Their vision is a world without gender based violence and abuse. They aim to  inspire innovation and collaboration and encourage and enable direct service providers to help end gender based violence and abuse particularly against women and girls.AVA’s work is focused around those areas where they can make the best contribution to ending violence and abuse. They do this by making sure that survivors get the help and support they need in the here and now, through providing innovative training that has a proven direct impact on the professional practice of people supporting survivors of violence and abuse

developing a range of toolkits, e-learning and other material that supports professionals to provide effective and appropriate support to survivors of violence and abuse

using our influence and networks to ensure survivors voices are heard. We work closely with AVA in many areas including the Pathfinder project



SafeLives are a national charity dedicated to ending domestic abuse, for good. We combine insight from services, survivors and statistics to support people to become safe, well and rebuild their lives. Since 2005, SafeLives has worked with organisations across the country to transform the response to domestic abuse, with over 60,000 victims at highest risk of murder or serious harm now receiving co-ordinated support annually. SafeLives are members of the Pathfinder consortium.



Imkaan is a UK-based, Black feminist organisation. We are the only national second-tier women’s organisation dedicated to addressing violence against Black and minoritised women and girls i.e. women and girls which are defined in policy terms as Black and ‘Minority Ethnic’ (BME). The organisation holds nearly two decades of experience of working around issues such as domestic violence, forced marriage and ‘honour-based’ violence.

They work at local, national and international level, and in partnership with a range of organisations, to improve policy and practice responses to Black and minoritised women and girls. Imkaan works with it’s members to represent the expertise and perspectives of frontline, specialist and dedicated Black and minoritised women’s organisations that work to prevent and respond to violence against women and girls. Imkaan delivers a unique package of support which includes: quality assurance; accredited training and peer education; sustainability support to frontline Black and minoritised organisations; and facilitation of space for community engagement and development. They are a part of the Pathfinder Consortium.


The University of Bristol CAPC
The University of Bristol CAPC
The University of Bristol CAPC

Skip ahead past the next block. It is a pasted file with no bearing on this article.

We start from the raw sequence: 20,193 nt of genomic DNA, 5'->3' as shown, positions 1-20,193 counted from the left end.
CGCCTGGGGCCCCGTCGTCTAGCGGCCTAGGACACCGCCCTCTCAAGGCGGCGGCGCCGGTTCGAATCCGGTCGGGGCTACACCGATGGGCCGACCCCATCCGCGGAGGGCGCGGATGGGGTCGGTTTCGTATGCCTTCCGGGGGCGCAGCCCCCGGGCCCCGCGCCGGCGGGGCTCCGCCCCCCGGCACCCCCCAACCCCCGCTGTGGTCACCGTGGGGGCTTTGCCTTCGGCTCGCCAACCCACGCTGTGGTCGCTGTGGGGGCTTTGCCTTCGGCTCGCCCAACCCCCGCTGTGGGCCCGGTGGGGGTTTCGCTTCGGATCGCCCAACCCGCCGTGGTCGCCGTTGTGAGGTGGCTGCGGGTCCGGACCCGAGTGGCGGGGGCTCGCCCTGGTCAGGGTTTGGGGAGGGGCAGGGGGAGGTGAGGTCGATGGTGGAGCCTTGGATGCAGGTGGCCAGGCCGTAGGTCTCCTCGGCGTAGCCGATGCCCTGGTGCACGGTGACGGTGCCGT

The Centre for Academic Primary Care (CAPC) is a leading centre for primary care research in the UK, one of nine forming the NIHR School for Primary Care Research.  It is part of Bristol Medical School, an internationally recognised centre of excellence for population health research and teaching.

A dedicated team of researchers at the Centre work on domestic abuse projects and IRISi is a co-collaborator and partner on some of these projects including ReProvide, HERA and DRiDVA.

The Health Foundation
The Health Foundation
The Health Foundation

The Health Foundation is an independent charity committed to bringing about better health and health care for people in the UK. The Health Foundation’s Exploring Social Franchising programme aims to generate a deeper understanding of the potential of social franchising models for scaling effective health and social care interventions within the NHS.

We are one of four project teams participating in the programme to develop a social franchise to enable the sustainable spread of our intervention, the IRIS Programme. We receive funding and support from the Health Foundation, including technical expertise on social franchising, and attend programme learning events. The Health Foundation has also commissioned a programme-wide evaluation to support understanding of the use of social franchising in the UK health and care system. We and our franchisees will support the evaluation through co-designing data collection requirements, providing access to data as requested, hosting site visits and attending learning events.



Standing Together Against Domestic Violence is a UK charity bringing communities together to end domestic abuse. They bring local services together to keep people safe

Most public services weren’t designed with domestic abuse in mind, and they often struggle to keep people safe. Poor communication and gaps between services put survivors at risk.

STADV aim to end domestic abuse by changing the way that local services respond to it. They do this through an approach that they pioneered, called the Coordinated Community Response. The Coordinated Community Response brings services together to ensure local systems truly keep survivors safe, hold abusers to account, and prevent domestic abuse.

Their model of a coordinated local partnership to tackle and ultimately prevent domestic violence is now widely accepted as best practice. They are also a part of the Pathfinder consortium.


Spring Impact
Spring Impact
Spring Impact

Spring Impact is a not-for-profit social enterprise born out of the frustration of seeing social organisations constantly reinventing the wheel and wasting scarce resources. Spring Impact uses a combination of tested commercial and social principles and extensive practical expertise to support organisations to identify, design and implement the right social replication model to scale their social impact.